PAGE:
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IT Angle

Upgrade Cycles

The m$ EULA is unreasonable. They accept no liabilities for failure of their products. They should. Similarly they should be legally bound to provide support for their software until the hardware it runs on is no longer commercially viable.

We still have 20+ year old DEC machines chugging along without issues. The O/S and applications are still viable. It is just that the hardware platform it runs on is now difficult to source if it fails. So we have to upgrade, most likely to a different platform. Having to upgrade like this is OK. Real business objectivity justifies the value of the machines current function, and their replacement on becoming obsolete.

m$ cannot hold a gun to your head and tell you to upgrade because they are 'terminating support'. It should be the other way round. m$ looking down the barrels of many end-user guns saying 'go ahead punks - make my day'. As they still won't get the message, I expect to hear a long, loud, protracted BANG.

What is unreasonable is to expect m$ to invest huge amounts of additional resource upgrading an older O/S, eg. w98 to work with newer and more powerful hardware. If we were talking of a new machine, but running an older O/S, i.e. migration of a license over a large hardware upgrade leap, this would perhaps be a reasonable cut-off point.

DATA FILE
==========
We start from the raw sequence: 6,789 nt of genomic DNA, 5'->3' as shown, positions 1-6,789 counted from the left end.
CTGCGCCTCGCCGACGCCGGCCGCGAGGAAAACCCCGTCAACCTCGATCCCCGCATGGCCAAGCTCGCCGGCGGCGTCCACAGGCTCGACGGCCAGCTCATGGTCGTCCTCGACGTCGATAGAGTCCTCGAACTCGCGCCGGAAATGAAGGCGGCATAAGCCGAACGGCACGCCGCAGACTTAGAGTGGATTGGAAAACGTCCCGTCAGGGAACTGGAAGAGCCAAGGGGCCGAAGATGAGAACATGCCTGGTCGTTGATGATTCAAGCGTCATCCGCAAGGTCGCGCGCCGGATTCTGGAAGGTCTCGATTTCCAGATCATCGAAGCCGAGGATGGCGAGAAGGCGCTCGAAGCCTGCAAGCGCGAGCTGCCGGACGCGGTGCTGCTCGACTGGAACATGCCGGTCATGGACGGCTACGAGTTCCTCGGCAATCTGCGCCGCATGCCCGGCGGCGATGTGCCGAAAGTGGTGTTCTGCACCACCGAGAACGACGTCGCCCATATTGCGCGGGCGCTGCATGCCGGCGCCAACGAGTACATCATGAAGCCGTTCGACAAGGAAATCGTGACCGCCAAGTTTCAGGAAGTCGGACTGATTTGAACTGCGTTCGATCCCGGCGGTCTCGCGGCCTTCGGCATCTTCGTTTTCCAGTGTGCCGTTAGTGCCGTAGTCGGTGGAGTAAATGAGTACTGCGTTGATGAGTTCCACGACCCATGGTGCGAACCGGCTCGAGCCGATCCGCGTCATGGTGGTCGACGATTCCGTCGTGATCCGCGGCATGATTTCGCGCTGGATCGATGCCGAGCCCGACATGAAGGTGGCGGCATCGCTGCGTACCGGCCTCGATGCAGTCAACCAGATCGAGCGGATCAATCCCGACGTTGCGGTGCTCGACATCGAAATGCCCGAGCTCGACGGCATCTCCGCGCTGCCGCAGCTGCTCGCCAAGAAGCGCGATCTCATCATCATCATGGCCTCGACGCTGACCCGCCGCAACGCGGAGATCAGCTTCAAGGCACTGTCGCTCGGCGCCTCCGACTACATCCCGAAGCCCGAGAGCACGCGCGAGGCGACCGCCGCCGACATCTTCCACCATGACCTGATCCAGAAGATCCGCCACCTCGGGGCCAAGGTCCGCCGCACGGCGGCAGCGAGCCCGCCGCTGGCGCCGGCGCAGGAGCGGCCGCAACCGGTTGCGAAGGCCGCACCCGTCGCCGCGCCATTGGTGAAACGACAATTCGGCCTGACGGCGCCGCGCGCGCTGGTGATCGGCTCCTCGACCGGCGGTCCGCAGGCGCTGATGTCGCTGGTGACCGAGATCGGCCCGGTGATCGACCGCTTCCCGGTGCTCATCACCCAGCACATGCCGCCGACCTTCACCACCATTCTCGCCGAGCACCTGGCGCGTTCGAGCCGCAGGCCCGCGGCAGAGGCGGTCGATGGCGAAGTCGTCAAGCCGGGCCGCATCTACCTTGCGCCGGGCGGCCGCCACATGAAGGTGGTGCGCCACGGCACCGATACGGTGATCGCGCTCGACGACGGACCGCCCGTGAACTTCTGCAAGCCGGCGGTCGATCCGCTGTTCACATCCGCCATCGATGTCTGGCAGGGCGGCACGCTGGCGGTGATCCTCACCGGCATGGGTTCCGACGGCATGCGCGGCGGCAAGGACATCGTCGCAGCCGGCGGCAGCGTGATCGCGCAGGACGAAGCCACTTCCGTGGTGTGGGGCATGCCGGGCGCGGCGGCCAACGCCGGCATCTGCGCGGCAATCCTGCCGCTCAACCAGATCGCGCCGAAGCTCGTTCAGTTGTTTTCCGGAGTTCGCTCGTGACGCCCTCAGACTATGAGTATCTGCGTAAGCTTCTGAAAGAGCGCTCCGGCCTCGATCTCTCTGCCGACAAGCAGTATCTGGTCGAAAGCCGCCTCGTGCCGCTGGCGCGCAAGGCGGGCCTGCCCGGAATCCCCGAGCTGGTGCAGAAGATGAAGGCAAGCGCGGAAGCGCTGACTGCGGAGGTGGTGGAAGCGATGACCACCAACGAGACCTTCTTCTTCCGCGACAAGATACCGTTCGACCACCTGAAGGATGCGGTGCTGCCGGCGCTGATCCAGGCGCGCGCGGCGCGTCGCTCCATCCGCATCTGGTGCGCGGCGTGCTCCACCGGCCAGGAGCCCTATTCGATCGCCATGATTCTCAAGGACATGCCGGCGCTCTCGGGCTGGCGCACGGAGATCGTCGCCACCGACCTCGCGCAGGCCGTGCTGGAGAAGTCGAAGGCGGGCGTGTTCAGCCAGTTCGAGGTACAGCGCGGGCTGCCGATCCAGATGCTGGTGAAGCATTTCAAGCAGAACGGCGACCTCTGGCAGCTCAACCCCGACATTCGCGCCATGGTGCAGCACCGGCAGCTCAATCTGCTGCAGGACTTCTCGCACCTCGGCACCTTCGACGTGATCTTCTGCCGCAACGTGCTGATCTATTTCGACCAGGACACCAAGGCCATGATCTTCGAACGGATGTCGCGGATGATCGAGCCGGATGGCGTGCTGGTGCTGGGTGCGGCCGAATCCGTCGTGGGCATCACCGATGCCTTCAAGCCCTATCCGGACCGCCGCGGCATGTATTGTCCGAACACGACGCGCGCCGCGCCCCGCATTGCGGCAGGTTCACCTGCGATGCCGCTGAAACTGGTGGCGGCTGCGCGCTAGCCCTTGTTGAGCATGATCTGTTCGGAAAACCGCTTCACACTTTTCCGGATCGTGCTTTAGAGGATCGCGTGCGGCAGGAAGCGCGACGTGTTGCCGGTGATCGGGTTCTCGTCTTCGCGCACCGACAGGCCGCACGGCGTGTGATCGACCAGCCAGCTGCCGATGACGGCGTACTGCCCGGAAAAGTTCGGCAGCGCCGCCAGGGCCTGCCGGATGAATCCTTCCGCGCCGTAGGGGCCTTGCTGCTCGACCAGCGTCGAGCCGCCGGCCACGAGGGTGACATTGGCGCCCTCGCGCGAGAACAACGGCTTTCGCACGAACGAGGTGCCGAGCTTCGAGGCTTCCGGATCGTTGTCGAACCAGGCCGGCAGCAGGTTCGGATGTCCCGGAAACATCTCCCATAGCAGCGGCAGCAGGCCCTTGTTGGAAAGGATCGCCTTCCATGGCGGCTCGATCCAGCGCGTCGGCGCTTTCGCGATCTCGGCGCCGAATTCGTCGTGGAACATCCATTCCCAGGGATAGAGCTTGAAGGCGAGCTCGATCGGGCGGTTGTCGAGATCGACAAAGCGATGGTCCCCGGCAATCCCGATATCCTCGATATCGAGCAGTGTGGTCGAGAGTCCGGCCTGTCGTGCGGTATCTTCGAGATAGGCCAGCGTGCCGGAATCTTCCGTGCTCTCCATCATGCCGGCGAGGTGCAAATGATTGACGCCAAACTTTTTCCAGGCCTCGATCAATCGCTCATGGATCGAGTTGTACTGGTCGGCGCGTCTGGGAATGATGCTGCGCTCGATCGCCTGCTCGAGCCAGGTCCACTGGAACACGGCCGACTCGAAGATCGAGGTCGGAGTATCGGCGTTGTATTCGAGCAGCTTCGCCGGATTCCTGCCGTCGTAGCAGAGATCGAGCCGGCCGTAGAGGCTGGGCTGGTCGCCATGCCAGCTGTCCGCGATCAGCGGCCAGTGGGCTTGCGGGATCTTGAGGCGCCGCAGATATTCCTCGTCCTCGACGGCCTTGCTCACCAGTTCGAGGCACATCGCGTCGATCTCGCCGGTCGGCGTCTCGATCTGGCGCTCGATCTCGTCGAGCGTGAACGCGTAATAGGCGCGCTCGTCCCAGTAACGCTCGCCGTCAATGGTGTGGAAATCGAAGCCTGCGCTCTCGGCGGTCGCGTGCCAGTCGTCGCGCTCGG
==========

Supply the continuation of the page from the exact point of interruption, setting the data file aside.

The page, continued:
My thoughts on this. Thanks for reading.

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Alert

I'm waiting for "Windows Shorts"

Because their previous efforts have been Pants!

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Stop

step off the desktop upgrade spiral completely

- deploy applications to web

- use w3c & similar open standards

- avoid proprietary solutions

- access corporate systems from practically any device

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Re: article title

If you aren't going to let MS timeframes dictate how you deploy software, then you're going to have to go all out and refuse to use MS software at all.

Which I'm fine with.

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Unhappy

Cost of migration has become too great.